sticks in the dirt , creating fairy perfumes from ﬂowers and building bush cubbies? These are some of the experiences we had as children that connected us with the natural environment. While they may not be part of our conscious thought as adults, they are signiﬁcant nonetheless in shaping who we are and our values about the natural environment. Direct experiences with the natural environment are important for sensory development. These experiences cannot be described verbally or portrayed by images in picture storybooks or on television and computer screens; they must be explored up close and personal!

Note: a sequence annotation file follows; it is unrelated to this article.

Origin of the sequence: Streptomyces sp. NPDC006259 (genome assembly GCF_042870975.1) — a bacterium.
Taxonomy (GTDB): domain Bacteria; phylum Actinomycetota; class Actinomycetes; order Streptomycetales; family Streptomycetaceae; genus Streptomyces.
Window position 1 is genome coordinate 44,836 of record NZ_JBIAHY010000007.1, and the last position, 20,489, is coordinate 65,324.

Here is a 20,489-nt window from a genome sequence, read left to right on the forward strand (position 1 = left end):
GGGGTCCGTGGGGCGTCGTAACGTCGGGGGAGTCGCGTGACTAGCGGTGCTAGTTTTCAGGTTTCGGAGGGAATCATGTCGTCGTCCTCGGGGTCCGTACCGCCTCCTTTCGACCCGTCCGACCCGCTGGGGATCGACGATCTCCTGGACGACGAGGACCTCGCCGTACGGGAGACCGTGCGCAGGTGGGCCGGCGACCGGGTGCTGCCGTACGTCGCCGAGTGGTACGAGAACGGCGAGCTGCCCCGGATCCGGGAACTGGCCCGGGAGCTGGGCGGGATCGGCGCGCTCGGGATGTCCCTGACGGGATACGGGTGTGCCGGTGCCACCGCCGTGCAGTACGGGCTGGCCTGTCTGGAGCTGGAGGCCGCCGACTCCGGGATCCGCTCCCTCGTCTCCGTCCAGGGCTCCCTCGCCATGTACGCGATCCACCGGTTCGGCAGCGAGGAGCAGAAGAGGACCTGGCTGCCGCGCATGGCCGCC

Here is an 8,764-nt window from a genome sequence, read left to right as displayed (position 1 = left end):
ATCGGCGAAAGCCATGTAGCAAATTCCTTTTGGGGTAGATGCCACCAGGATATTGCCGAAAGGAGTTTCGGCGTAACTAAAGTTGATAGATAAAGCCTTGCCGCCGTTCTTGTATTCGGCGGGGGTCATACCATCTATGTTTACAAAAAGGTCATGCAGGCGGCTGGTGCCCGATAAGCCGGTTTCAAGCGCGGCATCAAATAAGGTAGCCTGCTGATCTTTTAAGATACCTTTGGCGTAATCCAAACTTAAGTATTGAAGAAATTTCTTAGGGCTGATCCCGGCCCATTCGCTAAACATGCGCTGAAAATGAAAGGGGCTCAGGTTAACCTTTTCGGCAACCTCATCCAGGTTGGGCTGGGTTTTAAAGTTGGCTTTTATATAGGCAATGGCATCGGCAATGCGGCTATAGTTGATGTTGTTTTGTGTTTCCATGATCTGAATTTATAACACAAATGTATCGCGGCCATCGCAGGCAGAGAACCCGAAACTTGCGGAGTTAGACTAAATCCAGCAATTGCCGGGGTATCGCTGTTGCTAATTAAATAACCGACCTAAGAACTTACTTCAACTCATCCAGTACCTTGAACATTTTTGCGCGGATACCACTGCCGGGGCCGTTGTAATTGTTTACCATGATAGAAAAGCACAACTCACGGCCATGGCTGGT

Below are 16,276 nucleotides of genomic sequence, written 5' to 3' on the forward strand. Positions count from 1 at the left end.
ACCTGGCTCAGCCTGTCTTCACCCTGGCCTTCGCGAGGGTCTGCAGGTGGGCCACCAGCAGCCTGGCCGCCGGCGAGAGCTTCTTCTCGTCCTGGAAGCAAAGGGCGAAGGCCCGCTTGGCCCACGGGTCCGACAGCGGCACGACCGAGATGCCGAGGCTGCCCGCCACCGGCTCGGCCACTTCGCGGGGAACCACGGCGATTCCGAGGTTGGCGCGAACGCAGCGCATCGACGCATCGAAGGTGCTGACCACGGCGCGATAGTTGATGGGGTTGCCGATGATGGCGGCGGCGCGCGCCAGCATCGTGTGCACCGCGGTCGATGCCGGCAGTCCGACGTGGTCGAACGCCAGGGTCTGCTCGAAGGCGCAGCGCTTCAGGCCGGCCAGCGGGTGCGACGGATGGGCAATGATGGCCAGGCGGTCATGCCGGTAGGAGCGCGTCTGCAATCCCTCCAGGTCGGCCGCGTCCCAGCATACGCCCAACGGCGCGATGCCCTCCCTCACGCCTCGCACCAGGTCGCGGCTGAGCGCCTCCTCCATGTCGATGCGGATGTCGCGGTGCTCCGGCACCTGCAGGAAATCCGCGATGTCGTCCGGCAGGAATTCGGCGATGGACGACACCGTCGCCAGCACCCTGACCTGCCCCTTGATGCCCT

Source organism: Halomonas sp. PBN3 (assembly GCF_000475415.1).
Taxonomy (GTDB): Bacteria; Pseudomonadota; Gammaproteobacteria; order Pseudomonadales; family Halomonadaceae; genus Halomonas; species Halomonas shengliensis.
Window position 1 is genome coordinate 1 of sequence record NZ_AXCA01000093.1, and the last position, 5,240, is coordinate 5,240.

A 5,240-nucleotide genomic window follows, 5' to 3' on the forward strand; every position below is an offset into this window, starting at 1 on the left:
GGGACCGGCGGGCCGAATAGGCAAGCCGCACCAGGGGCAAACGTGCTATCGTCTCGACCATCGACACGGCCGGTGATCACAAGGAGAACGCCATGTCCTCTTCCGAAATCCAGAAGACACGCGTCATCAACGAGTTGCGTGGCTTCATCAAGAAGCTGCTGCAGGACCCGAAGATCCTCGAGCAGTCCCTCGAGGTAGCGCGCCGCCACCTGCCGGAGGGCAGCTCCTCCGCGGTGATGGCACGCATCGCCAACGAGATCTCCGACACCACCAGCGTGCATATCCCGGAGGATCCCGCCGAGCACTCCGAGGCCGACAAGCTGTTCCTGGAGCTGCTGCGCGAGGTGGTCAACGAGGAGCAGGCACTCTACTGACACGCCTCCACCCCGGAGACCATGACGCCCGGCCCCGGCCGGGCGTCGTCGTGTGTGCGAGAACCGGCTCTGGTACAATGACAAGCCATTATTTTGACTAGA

- Do not over burden your kid with knowledge at an initiating point. This will do nothing but irritate your kid.
- Try to help him where he feels hindered otherwise let him explore the world on his own.
- Do not be overprotective about your kid. Draw a line between being caring and over caring.
- Let him go out of the way to explore the world. Do not safeguard him so much that you start limiting his desires and capabilities.
- Try to understand the world from a kid's point of view before you start telling all complex things together. It's not a kid who will become mature to understand you, remember you will have to become a kid to understand him.
As educators we have an active and signiﬁcant role to play ensuring children experience connections with the natural environment in meaningful ways — ways that will assist their understanding of connectedness both with and in the natural environment, and ultimately, promote action for sustainability. So when you are looking at Childcare/Daycare/Kinders for your child be sure to ask how they provide these learning experiences for the children in their care.